People who boost their cars in any way usually end up retarding the ignition timing, meaning they move the Degrees of before TDC down, so for instance it might be 10 degrees before TDC. The reason they do this is because there is less chance that the engine will detonate.
Now you need a description of detonation, and it basically ties in with the TDC above. Picture two cylinders in an engine, both functional and working perfectly. Now picture adding more air (boost) into both cylinders before they close off the intake valves, compress the air/fuel mixture and fire the spark plug. Lets say one of the cylinders is set at 16 degrees before TDC, and another one is set at 10 degrees. We'll say the cylinder at 10 degrees before TDC is still working fine with the addition of boost, you can picture the air come in, the ignition of air/fuel, and the exhaust perfectly. Now lets say the the cylinder with 16 degrees before TDC is detonating with the addition of boost. What this means is that the spark plug is firing too early, and the air/fuel mixture is getting burned up and trying to force the piston down, but the piston isn't ready to go down yet, it's still going up. When those two opposite forces occur at the same time, it's called detonation, and you can usually but not always hear it... It sounds like knocking or pinging in your engine. It's very damaging to your engine, and is a good way to be replacing it very soon. Most engines can handle a little of it here and there, but any length of it for any prolonged periods of time, and something has to give, and it's usually the rod connecting the piston to the crank, which will usually go through a side of your engine... Just imagine your engine falling apart like your favorite lego toy falling to the ground from 4 feet. That's why we say detonation is bad, and we try and tell everyone how to avoid it at all costs. Another way to avoid detonation is to use high octane gas, and add more fuel to the detonating engine.

You don't NEED to use the JR map controller to run stock timing, unless you want your engine possibly detonating, even at tip-in (tip in detonation is the point in between vacuum and boost where the engine can detonate because of lack of proper amount of fuel and you'll probably never hear it). JR should put the map controller in with their kits and not sell them seperately, but otherwise it is a good idea to have, but it will also make your car run pretty rich. if you don't get the map controller, just retard the timing and everything will be cool.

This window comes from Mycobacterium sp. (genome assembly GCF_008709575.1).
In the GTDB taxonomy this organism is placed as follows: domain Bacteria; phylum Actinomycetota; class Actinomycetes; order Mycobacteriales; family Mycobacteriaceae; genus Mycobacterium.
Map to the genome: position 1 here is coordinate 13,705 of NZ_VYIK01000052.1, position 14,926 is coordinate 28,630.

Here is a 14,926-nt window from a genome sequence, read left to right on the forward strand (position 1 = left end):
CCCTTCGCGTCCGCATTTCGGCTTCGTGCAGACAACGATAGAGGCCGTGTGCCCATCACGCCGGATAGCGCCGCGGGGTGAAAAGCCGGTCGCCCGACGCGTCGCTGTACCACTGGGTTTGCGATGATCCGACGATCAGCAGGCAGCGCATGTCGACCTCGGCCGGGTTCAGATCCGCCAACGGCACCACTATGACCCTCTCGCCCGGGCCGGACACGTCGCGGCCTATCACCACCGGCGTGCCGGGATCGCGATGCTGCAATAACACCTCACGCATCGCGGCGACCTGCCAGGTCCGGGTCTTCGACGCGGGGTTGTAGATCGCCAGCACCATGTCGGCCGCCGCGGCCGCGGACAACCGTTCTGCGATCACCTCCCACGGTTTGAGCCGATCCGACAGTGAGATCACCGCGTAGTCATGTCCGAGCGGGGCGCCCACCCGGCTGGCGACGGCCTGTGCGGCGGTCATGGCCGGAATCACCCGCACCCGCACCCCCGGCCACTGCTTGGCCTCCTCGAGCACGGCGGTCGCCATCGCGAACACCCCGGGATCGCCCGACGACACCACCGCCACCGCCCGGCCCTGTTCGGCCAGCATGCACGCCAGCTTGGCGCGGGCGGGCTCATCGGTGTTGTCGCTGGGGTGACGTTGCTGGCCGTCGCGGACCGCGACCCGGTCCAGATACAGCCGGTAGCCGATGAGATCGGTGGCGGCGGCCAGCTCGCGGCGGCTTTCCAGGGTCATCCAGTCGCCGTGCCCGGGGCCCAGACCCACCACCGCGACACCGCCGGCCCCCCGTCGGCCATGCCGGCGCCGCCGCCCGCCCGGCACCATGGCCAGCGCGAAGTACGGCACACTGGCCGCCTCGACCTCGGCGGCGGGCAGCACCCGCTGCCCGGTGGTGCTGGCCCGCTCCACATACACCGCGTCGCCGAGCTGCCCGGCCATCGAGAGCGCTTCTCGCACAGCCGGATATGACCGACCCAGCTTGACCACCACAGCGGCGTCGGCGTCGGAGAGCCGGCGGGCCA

You can retard the timing on your own, or you can have just about any shop do it. Hell, the dudes down at Checkers/Kragen0 could probably do it for you. It's pretty easy, but I'd suggest having someone do it for you when you get the JRSC installed by them... I mean they are right there anyways and the instructions with the JRSC tell them to do it, so it will be more a matter of finding out how well they follow instructions, eh?

You've got a lot of good questions and I know you're trying to learn as much about it as possible, and that's good too. Don't feel stupid either, as we all started the same place you are starting at one point in time. Check out this link for more information on supercharging hondas and acuras and tuning them: http://www.hondavision.com/showthread.php?threadid=1335
 

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Discussion Starter #10
Thanks for taking the time to explain all that. That helped a lot.

I really appreciate all the help you guys have given me.


I have another question, probably a stupid one, but here it goes.
If for some reason my supercharger breaks internally, will my car still run?
 

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hrm, probably. It depends on what breaks. If it's just the pulley on the thing (or how about the belt slips off of it) then yes it should still work. Unless you spray fuel (as in a wet nitrous kit) on your rotors, they should last a long time. The fuel from a wet nitrous kit will eat away the enamel coating on the blades, and that enamel could get sucked into your engine in tiny pieces (and probably burn off in the cylinders). If you ever hear metal against metal grinding, then it could the SC blades, and then it's worth checking out, but otherwise these things have a warranty of 100,000 miles, and they'll easily reach or surpass that with no problem, so it'd be a while before you'd have to get it rebuilt... maybe around 5-6 years, which is recommended after 100,000 miles anyways.

No problem on the questions :) anytime!
 

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Discussion Starter #12
What is a Jackson Racing trick switch relay?

Do you guys think the upgrade to like 8psi boost is worth it?

exciv2000, do you feel 6psi is enough?

I am not getting a JRSC to race all my friends, probably will but, I want something fun to drive. A daily driver that isnt that hard on my car.

You have any problems or anything with your JRSC?

I like the JRSC because from what I have heard it's very reliable and comes with the 100,000 mile warranty. I think once I get the money, I will get one.

Does it sound pretty good up in the high rpms?
 

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I really have no idea what you mean about the JR trick switch relay.

I'd say start out with 6 PSI, learn to love it, and learn to drive it, and then skip over 8 and go to 10 PSI. That's what I'm planning on doing, and I think that will be more worth it. Don't buy the JR upgrade pack because they'll only give you an 8 PSI pulley and some other things you may or may not want but could buy seperately for cheaper. Instead, when you're ready to go to 10 PSI, contact [email protected]